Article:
A Promise Worth Keeping

Willy Staley speaks with PolicyLink President Judith Bell about the Department of Education’s Promise Neighborhoods program.

Abandoned buildings in Harlem Susan Murray via Wikimedia Commons

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As far back as July of 2007, Obama outlined his plan to combat urban poverty, should he win the election. His plan was to create 20 inner-city neighborhood-based programs modeled after Geoffrey Canada’s much celebrated Harlem Children’s Zone, which offers “cradle to career” services for impoverished children and their families over about 100 blocks of Uptown Manhattan. From “Baby College” for new parents to help finding internships for college students, HCZ is with its children every step of the way towards their careers. In their own words, the project is “a unique, holistic approach to rebuilding a community so that its children can stay on track through college and go on to the job market.” The HCZ program has been widely praised for its success, winning attention and praise from such strange bedfellows as Ira Glass, City Limits and American Express.

Nearly three years later, Obama has made good on his campaign promise. Just last Friday the Department of Education announced the Promise Neighborhoods program: $10 million in competitive grants for up to 20 organizations to plan for “the implementation of cradle-to-career services designed to improve educational outcomes for students in distressed neighborhoods.”

If that makes it sound like the program has an inherently urban focus — as Obama promised — you’d be wrong, it seems. I asked PolicyLink — a non-profit advocacy group who has launched an initiative to help eligible programs with the Promise Neighborhoods application process — President Judith Bell about whether the program has an urban focus or agenda, and she was quick with her response: “No, it’s not. It’s quite explicit that they’re looking for applicants…[from]…urban areas, rural areas, and tribal areas.” She went on to say that “certainly there’s nothing at all in here that would prevent a suburban community from applying…they’re looking for different kinds of geographies, different kinds of demographics, and they’re looking for indicators of distressed neighborhoods.”

This can be viewed as a cynical compromise on the administration’s part; they have tended towards bipartisan or slightly watered-down versions of all their campaign promises. Shying away from a program that focuses solely on urban areas fits nicely into this trend. On the other hand, it could reflect a better understanding of the new geography of poverty, recently discussed by Next American City’s Editor in Chief Diana Lind and Brookings’ Elizabeth Kneebone in the latest installment of the Metro Matters Podcast.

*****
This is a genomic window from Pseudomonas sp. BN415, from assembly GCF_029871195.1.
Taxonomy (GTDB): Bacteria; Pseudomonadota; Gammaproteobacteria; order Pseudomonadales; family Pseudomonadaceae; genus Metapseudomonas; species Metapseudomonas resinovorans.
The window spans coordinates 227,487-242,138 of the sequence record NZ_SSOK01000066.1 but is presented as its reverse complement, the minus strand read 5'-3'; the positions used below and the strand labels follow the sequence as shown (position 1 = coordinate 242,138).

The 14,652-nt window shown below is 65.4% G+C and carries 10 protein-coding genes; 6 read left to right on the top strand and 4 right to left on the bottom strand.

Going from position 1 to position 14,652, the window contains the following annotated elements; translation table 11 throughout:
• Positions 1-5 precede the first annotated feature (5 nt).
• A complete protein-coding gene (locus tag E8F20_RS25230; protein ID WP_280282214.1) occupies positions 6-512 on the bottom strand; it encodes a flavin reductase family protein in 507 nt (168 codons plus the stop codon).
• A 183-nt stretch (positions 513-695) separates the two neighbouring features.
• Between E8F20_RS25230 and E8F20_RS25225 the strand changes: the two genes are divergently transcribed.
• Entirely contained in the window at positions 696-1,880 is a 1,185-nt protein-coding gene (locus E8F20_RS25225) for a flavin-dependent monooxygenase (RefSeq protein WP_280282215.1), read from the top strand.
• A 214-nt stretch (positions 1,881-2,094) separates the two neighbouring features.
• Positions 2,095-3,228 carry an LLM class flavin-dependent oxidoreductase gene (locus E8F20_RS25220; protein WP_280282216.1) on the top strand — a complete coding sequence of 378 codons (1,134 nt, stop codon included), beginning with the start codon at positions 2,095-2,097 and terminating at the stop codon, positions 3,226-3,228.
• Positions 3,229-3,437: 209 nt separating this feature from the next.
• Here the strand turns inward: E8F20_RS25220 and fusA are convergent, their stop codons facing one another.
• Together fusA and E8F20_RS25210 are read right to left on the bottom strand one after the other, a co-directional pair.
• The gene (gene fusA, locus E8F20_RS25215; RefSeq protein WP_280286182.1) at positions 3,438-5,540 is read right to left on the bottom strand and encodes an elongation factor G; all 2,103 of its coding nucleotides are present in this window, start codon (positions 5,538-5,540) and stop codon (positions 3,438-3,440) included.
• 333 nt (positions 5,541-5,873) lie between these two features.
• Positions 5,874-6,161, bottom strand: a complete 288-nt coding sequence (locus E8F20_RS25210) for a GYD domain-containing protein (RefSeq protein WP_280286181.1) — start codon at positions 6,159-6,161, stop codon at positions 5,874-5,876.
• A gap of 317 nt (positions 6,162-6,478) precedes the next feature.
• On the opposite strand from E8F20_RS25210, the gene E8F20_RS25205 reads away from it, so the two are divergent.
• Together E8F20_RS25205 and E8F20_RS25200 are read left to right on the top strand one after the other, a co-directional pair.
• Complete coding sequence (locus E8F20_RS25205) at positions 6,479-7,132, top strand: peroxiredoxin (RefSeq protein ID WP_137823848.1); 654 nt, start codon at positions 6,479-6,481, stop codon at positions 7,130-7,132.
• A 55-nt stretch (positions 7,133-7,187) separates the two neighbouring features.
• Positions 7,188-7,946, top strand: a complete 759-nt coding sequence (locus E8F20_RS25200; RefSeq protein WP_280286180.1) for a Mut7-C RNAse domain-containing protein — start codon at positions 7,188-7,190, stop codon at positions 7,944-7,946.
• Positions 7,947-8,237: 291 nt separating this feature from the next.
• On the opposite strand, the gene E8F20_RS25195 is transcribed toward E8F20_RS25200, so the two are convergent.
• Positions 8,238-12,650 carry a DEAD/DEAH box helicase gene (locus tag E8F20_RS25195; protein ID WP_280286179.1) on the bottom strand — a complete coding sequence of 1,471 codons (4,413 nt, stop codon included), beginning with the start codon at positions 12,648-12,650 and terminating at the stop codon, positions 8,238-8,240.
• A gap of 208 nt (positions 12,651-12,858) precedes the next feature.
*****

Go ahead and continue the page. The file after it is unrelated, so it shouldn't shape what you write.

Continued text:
Still, a child growing up in Harlem, Detroit, North Philadelphia or East Oakland faces categorically different challenges than a child growing up in a newly-poor suburb. Entrenched, dense, urban poverty is different from suburban poverty caused by a massive countrywide loss of home equity. As Harlem Children’s Zone acknowledges, part of what they have to combat is “‘the street’ and a toxic popular culture that glorifies misogyny and anti-social behavior.” Their aim is to break the generational cycle of urban poverty, and a large part of that is cultural, hence the need for such a comprehensive program.

It is this holistic approach that sets Promise Neighborhoods aside from other federal education initiatives like Obama’s Race to the Top, or Bush’s No Child Left Behind. “Those were strictly focused on schools,” explains Bell, “This is about much more than just schools. It’s about academic success, but it’s also about family and community support.”

Like the Livable Communities Act, and perhaps-now-defunct WHOUA, the Promise Neighborhoods program aims to break down institutional barriers that inadvertently prevent the implementation of effective policy. According to Bell, that is a hallmark of many of the administration’s better policy efforts. “I cannot underscore how important that is: how much we know about helping communities is about busting silos, allowing people to innovate, allowing people to leverage resources from one program to another, allowing them to make the connections that build a better community which [is] not just about dollars for transportation, or dollars for schools, or dollars for health care, or dollars for housing. [It’s] about your ability to connect those to create a better community, a community of opportunity.”

Unlike No Child Left Behind — which focused primarily on standardized tests, and was arguably Bush’s largest anti-poverty effort — Promise Neighborhoods welcomes, even encourages, local innovation. “I think the Obama administration really understands that giving people the framework, giving them the principles, but allowing for local innovation is the pathway to success,” says Bell.

Applications for the planning grants are due on June 25, and Obama has set aside $210 million in the FY2011 budget for five-year implementation grants. Harlem Children’s Zone costs about $46 million a year to operate — Obama pointed out that’s what the war in Iraq costs every four hours — which is about $5000 per student per year. That is not cheap, but it amounts to about 1/4 of what it costs to keep an inmate locked in prison for a year. Those are two dark comparisons, but it was Obama who made them. Perhaps if he would end the wars, we could invest even more in our nation’s future.

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Tags: new york citywashington dcgovernance

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